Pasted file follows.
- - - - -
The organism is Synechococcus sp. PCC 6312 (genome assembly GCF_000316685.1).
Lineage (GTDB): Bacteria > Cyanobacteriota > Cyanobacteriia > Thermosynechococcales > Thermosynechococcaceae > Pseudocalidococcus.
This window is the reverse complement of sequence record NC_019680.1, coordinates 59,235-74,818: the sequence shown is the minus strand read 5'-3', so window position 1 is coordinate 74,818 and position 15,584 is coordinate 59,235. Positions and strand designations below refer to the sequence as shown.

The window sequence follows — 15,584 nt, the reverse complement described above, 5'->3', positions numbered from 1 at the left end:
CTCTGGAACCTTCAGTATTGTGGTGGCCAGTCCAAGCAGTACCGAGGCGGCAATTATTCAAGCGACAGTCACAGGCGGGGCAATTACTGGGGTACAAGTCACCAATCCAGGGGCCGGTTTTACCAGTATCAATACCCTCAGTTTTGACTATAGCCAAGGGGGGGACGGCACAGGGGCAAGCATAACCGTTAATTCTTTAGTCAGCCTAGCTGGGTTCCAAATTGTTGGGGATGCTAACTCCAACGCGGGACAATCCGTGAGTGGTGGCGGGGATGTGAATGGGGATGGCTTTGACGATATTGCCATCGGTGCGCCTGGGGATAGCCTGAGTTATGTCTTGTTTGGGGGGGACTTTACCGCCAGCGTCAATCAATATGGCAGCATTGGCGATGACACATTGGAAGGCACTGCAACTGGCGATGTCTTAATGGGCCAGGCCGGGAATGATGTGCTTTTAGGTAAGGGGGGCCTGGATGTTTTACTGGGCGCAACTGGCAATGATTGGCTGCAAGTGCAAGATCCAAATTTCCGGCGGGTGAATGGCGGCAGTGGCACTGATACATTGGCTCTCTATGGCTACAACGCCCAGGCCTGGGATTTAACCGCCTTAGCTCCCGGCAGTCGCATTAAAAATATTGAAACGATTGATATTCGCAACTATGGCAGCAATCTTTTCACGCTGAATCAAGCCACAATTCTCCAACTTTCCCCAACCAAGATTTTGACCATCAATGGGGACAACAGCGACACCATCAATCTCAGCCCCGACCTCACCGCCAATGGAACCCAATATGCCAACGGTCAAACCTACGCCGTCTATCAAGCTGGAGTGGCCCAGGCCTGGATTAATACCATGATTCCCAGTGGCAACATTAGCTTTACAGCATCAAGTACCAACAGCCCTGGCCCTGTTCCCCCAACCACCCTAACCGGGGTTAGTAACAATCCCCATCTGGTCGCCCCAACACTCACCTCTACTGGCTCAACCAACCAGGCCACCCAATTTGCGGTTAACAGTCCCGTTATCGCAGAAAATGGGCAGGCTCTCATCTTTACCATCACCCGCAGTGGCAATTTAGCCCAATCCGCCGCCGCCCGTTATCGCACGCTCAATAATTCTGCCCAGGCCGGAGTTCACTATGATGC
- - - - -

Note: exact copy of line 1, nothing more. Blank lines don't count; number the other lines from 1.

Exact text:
The organism is Synechococcus sp. PCC 6312 (genome assembly GCF_000316685.1).